In our quest for voting rights, we are not just fighting to be heard, we’re fighting for our lives. Whether it’s the Freedom to Vote Act or the John Lewis Voting Rights Advancement Act, our leaders have been rightly focused on state laws aimed at rolling back recent gains in access to the ballot box. What’s been overlooked is how a healthy democracy is essential for healthy communities of people and wildlife alike.
When states are allowed to limit who can participate in choosing our elected officials, they are perpetuating the inequities that have left communities of color and low-income communities at significantly higher risk of devastating health conditions such as lung and heart disease, asthma, diabetes, lead poisoning, and exposure to harmful chemicals and toxic substances such as PFAS.
For example, more than 100,000 people in the U.S. die each year due to air pollution—with Black and Latinx communities suffering a disproportionate number of these deaths—far higher than deaths from gun violence. And Black Americans are far more likely than their White peers to live near or next to oil and gas wells and other industrial facilities that release deadly carcinogens like benzene and formaldehyde into the air.
These and other sources of pollution are only exacerbating the ongoing Covid-19 pandemic’s disproportionate impact on frontline and fenceline communities. When we say, “I can’t breathe,” we literally can’t breathe.
These environmental injustices are caused by a political system that has consistently made it harder or even illegal for Black, Latinx, Indigenous, and other communities of color to vote.
Systematic Exclusion from Democracy
Since the end of Reconstruction, Black voters and other people of color have been systematically excluded from our democracy. Whether by horrific lynchings and other brutal acts of terrorism perpetrated on Black Americans, or insidious and pervasive Jim Crow laws, or efforts today to toss out election results from primarily Black communities and communities of color, the methods, discrimination and exclusion have often changed but their goals have remained constant and consistent for generations.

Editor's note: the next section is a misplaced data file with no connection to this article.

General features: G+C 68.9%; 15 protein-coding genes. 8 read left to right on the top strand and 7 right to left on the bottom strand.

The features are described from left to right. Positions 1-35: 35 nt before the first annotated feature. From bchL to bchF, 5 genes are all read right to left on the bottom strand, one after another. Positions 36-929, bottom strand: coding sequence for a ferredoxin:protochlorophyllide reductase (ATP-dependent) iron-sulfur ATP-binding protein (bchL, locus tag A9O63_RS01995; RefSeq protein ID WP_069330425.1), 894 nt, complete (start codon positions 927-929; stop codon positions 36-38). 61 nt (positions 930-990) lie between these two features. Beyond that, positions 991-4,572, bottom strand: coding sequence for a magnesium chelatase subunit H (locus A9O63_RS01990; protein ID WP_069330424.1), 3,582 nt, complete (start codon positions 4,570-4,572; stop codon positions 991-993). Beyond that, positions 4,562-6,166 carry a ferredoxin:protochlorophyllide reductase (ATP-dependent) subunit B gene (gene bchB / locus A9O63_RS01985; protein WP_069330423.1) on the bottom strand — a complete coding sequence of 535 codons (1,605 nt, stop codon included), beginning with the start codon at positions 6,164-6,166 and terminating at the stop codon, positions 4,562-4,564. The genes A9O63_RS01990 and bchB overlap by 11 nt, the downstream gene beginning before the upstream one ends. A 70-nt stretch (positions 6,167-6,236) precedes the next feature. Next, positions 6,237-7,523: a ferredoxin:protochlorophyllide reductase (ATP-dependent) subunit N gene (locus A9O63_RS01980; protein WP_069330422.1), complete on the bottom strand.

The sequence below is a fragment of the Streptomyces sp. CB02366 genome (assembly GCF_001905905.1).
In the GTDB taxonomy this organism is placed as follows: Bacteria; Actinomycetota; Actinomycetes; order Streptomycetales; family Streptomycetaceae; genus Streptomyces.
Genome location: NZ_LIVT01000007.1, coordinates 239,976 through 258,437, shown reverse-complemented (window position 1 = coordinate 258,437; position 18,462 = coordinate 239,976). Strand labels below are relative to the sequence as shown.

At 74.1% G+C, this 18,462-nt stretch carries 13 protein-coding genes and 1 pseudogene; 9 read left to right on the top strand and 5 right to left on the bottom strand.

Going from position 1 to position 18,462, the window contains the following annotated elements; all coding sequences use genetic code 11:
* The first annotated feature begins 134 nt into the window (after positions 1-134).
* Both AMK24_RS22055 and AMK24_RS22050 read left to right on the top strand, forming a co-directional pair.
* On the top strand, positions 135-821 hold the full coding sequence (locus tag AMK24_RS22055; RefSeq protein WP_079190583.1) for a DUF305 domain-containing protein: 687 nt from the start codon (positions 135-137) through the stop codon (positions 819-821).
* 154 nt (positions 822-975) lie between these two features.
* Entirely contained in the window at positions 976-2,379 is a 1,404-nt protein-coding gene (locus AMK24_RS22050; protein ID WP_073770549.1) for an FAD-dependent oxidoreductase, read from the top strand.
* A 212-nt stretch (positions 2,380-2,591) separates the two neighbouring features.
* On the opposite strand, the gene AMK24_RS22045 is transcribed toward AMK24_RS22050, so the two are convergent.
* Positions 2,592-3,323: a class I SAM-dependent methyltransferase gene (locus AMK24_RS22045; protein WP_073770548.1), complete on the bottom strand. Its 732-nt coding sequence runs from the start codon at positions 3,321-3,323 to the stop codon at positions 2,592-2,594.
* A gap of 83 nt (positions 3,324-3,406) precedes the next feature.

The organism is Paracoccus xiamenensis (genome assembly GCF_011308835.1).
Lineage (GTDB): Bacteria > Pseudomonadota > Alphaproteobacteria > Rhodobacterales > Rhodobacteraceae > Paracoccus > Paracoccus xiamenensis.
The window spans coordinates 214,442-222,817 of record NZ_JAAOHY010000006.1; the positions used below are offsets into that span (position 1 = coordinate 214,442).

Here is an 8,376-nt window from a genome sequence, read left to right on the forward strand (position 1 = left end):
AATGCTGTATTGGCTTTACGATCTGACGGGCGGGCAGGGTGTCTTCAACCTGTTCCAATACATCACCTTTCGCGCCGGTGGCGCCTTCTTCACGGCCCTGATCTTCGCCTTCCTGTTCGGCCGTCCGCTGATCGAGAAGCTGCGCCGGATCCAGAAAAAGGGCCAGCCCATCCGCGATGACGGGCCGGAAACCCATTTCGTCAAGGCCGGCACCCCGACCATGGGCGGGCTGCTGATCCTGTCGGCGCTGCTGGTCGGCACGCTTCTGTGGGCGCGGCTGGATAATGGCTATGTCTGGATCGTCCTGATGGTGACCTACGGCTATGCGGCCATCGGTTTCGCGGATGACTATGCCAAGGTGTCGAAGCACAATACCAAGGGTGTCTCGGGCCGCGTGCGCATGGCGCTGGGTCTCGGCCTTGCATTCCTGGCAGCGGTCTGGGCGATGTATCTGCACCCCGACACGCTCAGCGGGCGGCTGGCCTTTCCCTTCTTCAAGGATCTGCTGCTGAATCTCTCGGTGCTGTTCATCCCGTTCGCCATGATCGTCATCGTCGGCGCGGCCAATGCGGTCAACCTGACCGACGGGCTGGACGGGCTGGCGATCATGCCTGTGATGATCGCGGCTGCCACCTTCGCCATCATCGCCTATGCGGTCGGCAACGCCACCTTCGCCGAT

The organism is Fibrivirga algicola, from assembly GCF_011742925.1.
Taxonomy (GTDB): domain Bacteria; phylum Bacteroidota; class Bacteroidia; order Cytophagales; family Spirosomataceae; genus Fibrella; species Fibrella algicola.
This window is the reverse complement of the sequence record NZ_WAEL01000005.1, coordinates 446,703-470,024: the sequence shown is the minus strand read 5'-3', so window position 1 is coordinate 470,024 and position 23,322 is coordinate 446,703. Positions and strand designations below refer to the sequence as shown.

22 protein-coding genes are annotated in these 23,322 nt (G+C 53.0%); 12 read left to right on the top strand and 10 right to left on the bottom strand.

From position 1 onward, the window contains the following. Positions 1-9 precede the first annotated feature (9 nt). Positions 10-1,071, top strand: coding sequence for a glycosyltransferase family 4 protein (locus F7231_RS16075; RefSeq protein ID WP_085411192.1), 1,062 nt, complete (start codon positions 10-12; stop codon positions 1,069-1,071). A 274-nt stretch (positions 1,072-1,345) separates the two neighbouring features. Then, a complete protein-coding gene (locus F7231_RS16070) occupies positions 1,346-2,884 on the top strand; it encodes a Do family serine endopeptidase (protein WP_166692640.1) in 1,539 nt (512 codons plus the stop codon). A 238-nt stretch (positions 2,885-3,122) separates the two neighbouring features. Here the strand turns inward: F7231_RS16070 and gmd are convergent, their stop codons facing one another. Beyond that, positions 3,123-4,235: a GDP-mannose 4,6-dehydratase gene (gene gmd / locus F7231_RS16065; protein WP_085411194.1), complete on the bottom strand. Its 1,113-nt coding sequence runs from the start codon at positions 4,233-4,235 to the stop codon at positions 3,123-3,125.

We have seen brief instances of lawmakers rallying around reforms, from the 15th Amendment to the 1965 Voting Rights Act, only for later leaders to retrench and roll back this progress. In the interim, decision-makers in our incomplete democracy have turned a blind eye to how their decisions have left the least represented—Black, Indigenous, Latinx, Asian American, and other marginalized communities—exposed to pollution and climate impacts.
We need to start addressing this problem by passing the Freedom to Vote Act and the John Lewis Voting Rights Advancement Act. After all, a healthy democracy is essential to ensure people and wildlife alike go from surviving to thriving.
Video: The Biden Administration has pledged to make environmental justice a priority. Here’s a look at the limited legal options impacted communities have to combat negative environmental impacts.
Environmental Justice, Conservation Are Linked
Wildlife conservation and environmental justice may seem disconnected, but they complement one another: When people have access to clean air and clean drinking water, so do wildlife.
When we make communities more resilient to climate change and natural disasters, the wildlife we live alongside also are safer. And when we ensure hunters, anglers, hikers, and other outdoor recreationists have safe access to the outdoors, we inspire and empower new generations of wildlife advocates.
The only way to create truly durable victories for people and wildlife alike is to strengthen our democracy and ensure everyone has safe and equal access to the ballot box.
The right to vote and participate in our democracy is essential to lifting up all communities and ensuring that decision-makers, from the halls of Congress to city councils, do not leave anyone behind. The opportunities are immense, including ensuring a 21st century Civilian Climate Corps and other clean energy and manufacturing jobs programs invest in the communities that need them the most.
It’s true, the past is prologue—and unless our leaders muster the courage to find a way forward on the Freedom to Vote Act and the John Lewis Voting Rights Advancement Act, we will never address the environmental and health disparities keeping a significant number of our fellow Americans from even having a shot at success.
This article does not necessarily reflect the opinion of The Bureau of National Affairs, Inc., the publisher of Bloomberg Law and Bloomberg Tax, or its owners.
Mustafa Santiago Ali (Ph.D.), is vice president for Environmental Justice, Climate and Community Revitalization at the National Wildlife Federation. He served as assistant associate administrator in the EPA’s Office of Environmental Justice for more than two decades.